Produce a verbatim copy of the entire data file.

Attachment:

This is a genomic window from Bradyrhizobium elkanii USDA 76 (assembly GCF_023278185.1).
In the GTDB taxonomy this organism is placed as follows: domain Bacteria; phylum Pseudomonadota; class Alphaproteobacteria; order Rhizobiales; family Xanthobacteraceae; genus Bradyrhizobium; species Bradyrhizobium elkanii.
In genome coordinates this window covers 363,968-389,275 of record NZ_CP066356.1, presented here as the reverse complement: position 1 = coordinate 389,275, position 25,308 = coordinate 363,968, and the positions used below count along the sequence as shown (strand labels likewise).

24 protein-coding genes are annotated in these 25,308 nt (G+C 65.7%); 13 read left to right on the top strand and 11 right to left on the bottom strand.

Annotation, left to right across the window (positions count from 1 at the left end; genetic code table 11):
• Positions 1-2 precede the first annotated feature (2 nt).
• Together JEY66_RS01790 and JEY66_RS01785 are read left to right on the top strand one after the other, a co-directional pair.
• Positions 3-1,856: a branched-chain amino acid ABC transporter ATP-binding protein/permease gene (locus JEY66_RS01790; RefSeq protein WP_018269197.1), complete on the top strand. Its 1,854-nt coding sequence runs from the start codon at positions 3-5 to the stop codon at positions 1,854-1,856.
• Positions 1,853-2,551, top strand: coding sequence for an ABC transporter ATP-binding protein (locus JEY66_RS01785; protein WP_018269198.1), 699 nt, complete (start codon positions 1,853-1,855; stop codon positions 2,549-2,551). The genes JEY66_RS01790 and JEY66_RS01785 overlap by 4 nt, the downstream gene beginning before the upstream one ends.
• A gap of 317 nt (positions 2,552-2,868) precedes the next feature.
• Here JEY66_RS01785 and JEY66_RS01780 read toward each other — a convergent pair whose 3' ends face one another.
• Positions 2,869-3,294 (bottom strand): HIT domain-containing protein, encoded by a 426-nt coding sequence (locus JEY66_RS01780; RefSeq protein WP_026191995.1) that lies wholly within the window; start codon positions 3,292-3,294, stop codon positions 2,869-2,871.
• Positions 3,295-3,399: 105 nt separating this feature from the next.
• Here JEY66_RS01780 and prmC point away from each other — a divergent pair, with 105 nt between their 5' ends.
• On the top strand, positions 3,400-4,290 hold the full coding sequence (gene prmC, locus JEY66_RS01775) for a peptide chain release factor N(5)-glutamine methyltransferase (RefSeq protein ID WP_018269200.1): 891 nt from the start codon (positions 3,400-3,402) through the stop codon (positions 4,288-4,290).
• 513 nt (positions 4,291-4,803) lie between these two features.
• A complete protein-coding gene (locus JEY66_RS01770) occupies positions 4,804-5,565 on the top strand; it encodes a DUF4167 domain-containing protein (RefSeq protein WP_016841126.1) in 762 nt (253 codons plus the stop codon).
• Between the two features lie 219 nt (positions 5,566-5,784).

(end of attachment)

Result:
This is a genomic window from Bradyrhizobium elkanii USDA 76 (assembly GCF_023278185.1).
In the GTDB taxonomy this organism is placed as follows: domain Bacteria; phylum Pseudomonadota; class Alphaproteobacteria; order Rhizobiales; family Xanthobacteraceae; genus Bradyrhizobium; species Bradyrhizobium elkanii.
In genome coordinates this window covers 363,968-389,275 of record NZ_CP066356.1, presented here as the reverse complement: position 1 = coordinate 389,275, position 25,308 = coordinate 363,968, and the positions used below count along the sequence as shown (strand labels likewise).

24 protein-coding genes are annotated in these 25,308 nt (G+C 65.7%); 13 read left to right on the top strand and 11 right to left on the bottom strand.

Annotation, left to right across the window (positions count from 1 at the left end; genetic code table 11):
• Positions 1-2 precede the first annotated feature (2 nt).
• Together JEY66_RS01790 and JEY66_RS01785 are read left to right on the top strand one after the other, a co-directional pair.
• Positions 3-1,856: a branched-chain amino acid ABC transporter ATP-binding protein/permease gene (locus JEY66_RS01790; RefSeq protein WP_018269197.1), complete on the top strand. Its 1,854-nt coding sequence runs from the start codon at positions 3-5 to the stop codon at positions 1,854-1,856.
• Positions 1,853-2,551, top strand: coding sequence for an ABC transporter ATP-binding protein (locus JEY66_RS01785; protein WP_018269198.1), 699 nt, complete (start codon positions 1,853-1,855; stop codon positions 2,549-2,551). The genes JEY66_RS01790 and JEY66_RS01785 overlap by 4 nt, the downstream gene beginning before the upstream one ends.
• A gap of 317 nt (positions 2,552-2,868) precedes the next feature.
• Here JEY66_RS01785 and JEY66_RS01780 read toward each other — a convergent pair whose 3' ends face one another.
• Positions 2,869-3,294 (bottom strand): HIT domain-containing protein, encoded by a 426-nt coding sequence (locus JEY66_RS01780; RefSeq protein WP_026191995.1) that lies wholly within the window; start codon positions 3,292-3,294, stop codon positions 2,869-2,871.
• Positions 3,295-3,399: 105 nt separating this feature from the next.
• Here JEY66_RS01780 and prmC point away from each other — a divergent pair, with 105 nt between their 5' ends.
• On the top strand, positions 3,400-4,290 hold the full coding sequence (gene prmC, locus JEY66_RS01775) for a peptide chain release factor N(5)-glutamine methyltransferase (RefSeq protein ID WP_018269200.1): 891 nt from the start codon (positions 3,400-3,402) through the stop codon (positions 4,288-4,290).
• 513 nt (positions 4,291-4,803) lie between these two features.
• A complete protein-coding gene (locus JEY66_RS01770) occupies positions 4,804-5,565 on the top strand; it encodes a DUF4167 domain-containing protein (RefSeq protein WP_016841126.1) in 762 nt (253 codons plus the stop codon).
• Between the two features lie 219 nt (positions 5,566-5,784).